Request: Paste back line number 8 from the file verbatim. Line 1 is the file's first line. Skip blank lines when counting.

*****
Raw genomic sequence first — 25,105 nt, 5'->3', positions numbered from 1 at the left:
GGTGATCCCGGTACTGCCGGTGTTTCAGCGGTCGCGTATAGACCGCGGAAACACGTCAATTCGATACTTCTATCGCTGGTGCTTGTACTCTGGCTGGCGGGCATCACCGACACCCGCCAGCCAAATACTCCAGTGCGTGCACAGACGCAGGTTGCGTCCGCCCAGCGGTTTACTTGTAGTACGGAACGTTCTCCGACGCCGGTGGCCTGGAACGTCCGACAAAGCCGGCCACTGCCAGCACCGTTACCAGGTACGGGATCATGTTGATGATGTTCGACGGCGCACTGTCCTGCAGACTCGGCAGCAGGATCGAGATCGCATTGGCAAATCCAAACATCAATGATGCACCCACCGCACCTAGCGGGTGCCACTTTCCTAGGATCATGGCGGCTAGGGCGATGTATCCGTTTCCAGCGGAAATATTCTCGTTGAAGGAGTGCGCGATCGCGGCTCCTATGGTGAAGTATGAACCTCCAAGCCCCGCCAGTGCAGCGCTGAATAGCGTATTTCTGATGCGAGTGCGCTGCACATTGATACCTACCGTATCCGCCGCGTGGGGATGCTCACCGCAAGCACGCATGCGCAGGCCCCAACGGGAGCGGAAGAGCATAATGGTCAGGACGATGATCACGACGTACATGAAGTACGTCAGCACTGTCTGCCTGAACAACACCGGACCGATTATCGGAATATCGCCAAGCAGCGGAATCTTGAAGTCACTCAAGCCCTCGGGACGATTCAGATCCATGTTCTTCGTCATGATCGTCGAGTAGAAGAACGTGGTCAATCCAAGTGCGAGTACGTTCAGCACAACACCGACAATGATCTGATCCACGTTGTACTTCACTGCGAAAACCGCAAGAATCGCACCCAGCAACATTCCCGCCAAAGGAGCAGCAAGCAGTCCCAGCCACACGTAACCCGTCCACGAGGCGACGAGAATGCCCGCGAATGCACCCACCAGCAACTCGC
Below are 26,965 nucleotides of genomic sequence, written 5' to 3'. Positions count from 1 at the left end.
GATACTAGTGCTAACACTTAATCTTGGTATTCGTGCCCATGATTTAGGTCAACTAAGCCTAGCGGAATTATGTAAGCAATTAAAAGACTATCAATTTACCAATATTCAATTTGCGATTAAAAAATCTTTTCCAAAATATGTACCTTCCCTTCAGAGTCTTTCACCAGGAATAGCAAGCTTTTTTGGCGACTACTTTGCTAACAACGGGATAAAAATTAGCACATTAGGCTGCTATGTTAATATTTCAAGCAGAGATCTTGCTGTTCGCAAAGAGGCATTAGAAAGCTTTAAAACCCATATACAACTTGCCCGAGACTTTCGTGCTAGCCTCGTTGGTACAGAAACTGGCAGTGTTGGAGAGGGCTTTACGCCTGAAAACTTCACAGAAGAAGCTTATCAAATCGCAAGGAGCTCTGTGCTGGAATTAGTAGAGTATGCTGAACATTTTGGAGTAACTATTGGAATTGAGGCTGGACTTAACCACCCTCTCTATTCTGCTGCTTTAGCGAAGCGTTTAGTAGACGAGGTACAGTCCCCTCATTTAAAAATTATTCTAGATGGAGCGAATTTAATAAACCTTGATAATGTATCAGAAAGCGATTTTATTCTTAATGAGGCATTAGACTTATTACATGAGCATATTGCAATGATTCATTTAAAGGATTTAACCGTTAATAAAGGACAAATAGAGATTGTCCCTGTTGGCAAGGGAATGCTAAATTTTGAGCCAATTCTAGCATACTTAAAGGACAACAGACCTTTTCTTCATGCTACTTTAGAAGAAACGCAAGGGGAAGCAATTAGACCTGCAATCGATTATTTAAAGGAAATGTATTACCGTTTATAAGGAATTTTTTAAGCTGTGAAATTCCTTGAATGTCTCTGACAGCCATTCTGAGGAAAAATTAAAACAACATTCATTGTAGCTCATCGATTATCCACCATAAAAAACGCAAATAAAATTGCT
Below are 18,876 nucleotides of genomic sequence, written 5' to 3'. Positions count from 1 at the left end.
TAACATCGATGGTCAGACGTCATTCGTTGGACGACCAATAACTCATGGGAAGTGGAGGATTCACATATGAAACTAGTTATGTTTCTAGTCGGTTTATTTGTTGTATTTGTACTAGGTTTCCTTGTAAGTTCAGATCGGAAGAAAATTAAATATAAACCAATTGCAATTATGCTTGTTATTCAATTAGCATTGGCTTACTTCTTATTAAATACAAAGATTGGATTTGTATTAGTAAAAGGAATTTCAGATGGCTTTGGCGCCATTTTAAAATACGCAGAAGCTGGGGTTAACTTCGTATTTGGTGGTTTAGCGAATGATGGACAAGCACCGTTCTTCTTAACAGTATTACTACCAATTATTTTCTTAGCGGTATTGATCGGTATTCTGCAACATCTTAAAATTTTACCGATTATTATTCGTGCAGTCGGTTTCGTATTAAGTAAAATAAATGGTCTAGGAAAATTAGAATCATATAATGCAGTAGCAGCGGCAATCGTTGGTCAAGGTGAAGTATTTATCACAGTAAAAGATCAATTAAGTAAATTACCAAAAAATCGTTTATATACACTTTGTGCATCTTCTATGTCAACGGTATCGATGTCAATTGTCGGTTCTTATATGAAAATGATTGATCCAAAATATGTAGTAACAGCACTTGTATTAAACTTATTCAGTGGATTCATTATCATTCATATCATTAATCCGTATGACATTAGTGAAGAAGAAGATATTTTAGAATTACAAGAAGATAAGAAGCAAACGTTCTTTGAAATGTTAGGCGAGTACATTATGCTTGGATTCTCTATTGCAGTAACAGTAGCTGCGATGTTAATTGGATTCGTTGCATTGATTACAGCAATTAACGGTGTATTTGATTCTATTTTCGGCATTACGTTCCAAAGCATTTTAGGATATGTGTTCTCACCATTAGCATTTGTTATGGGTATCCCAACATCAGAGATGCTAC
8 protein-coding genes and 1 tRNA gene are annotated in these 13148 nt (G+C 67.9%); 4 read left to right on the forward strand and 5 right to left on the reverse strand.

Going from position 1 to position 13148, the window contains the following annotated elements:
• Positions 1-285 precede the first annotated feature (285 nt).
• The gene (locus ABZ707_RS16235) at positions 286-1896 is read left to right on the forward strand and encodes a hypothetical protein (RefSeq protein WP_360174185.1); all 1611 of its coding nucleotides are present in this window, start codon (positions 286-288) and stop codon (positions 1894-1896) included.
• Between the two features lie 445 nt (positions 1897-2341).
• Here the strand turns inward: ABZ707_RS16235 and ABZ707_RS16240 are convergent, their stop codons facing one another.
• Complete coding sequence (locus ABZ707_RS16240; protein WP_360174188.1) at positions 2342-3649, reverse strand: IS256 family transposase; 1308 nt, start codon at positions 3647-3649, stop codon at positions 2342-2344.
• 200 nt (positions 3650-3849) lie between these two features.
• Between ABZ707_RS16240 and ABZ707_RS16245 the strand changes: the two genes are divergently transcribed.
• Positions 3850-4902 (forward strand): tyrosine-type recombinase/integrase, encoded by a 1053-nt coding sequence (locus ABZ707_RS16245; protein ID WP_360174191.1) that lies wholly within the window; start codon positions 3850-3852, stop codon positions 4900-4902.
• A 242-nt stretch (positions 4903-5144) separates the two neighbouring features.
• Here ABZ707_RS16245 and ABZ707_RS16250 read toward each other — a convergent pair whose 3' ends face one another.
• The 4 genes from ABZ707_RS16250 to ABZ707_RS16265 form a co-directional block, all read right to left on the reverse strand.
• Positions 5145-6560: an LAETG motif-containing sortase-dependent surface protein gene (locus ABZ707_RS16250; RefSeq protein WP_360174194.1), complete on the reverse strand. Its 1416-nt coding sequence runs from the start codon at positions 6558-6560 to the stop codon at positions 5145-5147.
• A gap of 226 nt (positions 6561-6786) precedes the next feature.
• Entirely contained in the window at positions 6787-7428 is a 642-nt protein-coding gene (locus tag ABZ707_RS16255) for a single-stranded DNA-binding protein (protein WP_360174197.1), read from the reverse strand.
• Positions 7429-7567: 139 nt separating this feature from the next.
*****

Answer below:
Going from position 1 to position 13148, the window contains the following annotated elements: